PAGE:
The string reversal algorithms is one of the most common introductory code challenges. In this section, we will explore various string reversal techniques
Write a method that will take a string as input, and return a new string with the same letters in reverse order without using the built-in #reverse method
1) While loop
2) #each enumerator
Before diving into the code, it is best to process your logic using pseudocode to solve the problem. In other words, what are the sequence steps, in plain English, that you will need in order to take a string of letter as an input and output that string in reverse order?
- String is input to the method
- Create an empty string called 'string_reversed' in which will hold the result
- Find access all of the characters in the string
- Put the characters from the string into ‘reversed_string’, one at a time
- With each iteration, put each character IN FRONT OF the character currently in the string (for example if ‘reversed_string’ currently holds ‘a’, when we put in the next letter, we want ‘reversed_string’ to hold ‘ba’…)
- Return my answer — ‘reversed_string’
- Split the input string to an array of single letter and lowercase each one
- Create an empty array called 'string_reverse'
- Use the #each enumerator to traverse through each 'char'
- Within each iteration, use #unshift method to prepend that first character of input string into 'string_reversed'
- Call the #join method to convert the array back to a string
Our next challenge is build on top on using the #reverse_string and further strengthen our string manipulation skills by implementing simple algorithms to test if a string of text is a palindrome.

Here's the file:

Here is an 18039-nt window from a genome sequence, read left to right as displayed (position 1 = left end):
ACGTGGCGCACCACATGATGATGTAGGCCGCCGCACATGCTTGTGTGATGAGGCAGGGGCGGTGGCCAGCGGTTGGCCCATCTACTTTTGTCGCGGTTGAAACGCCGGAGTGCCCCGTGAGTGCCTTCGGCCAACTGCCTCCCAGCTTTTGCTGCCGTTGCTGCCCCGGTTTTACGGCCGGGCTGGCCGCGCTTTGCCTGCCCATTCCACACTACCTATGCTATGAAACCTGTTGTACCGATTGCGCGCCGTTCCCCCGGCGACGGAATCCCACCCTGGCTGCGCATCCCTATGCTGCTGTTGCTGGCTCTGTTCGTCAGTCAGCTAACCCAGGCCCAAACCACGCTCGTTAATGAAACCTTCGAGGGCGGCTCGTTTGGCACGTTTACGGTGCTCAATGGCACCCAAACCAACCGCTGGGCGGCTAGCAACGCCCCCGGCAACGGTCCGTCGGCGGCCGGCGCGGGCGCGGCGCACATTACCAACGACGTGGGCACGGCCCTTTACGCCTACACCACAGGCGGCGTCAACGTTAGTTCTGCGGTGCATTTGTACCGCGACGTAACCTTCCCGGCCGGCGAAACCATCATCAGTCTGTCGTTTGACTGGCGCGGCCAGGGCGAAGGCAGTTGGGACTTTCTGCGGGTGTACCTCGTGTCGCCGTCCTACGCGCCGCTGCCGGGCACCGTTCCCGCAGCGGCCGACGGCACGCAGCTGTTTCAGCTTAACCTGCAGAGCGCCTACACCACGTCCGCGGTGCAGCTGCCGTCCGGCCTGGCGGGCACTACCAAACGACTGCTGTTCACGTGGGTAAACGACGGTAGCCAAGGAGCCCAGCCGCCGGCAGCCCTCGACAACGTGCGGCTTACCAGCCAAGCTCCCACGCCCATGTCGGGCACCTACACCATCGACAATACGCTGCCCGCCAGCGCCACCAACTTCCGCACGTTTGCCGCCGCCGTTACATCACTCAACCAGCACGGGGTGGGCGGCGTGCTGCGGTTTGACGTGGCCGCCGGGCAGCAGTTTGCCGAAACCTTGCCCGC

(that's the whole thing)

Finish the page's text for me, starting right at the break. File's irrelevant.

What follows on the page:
First off, what is a palindrome?
A palindrome is a word, number, or other sequence of characters which reads the same backward as forward, such as "racecar" or tacocat"
- An Intuitive Approach
- Looping Through and Comparing Characters
Write a method that takes a string and returns true if it is a palindrome.
- Create a conditional statement to test if the input string matches with invoking the string of the #reversed_string method
- Return true if it does
- Otherwise return a string stating it's not a palindrome
In this approach, we are going to apply the Two Pointers Technique in which loops through the string as it was passed in and compare each character with the character currently in the position it'd have taken if the string was reversed.
For instance, if we were testing the string "coding", we would compare "c" with "g" because if the string was reversed d would take r's position.
Correspondingly, we'd compare "o" in position 2 with "n" in position 2 from the end as well and if the string were a palindrome, all of these would test true.
- Lowercase and split the input string into an array; assign that to 'char_array'
- Traverse through each character and index to check if that character matches with the position if it was going backwards.
- Return false immediately if it does not match
- Otherwise, return true
In our third challenge, we are going to continue to manipulate arrays and strings to count the number of vowels in a given string of text.
- While loop
- #each enumerable
Write a method that takes a string and returns the number of vowels# in the string. For example:
- Create 'vowels' and 'counter" variables and set to zero
- Use a while loop to check if each character matches with a vowel
- If it does, increment the "vowels" to 1
- Once out of the conditional statement inside the while loop, increment the counter by 1 to move onto the next character
- At the end, return the 'vowels' variable
- Create an array of vowels; assign it to a 'vowels' variable
- Create a counter to keep track of the number of vowels
- Iterate over the string using #each
- Within each pass, check if the current character matches with the vowels array
- if it does, increment the counter variable by 1
- In the end, return the counter variable
Stay tune for more algorithm challenges in part 2!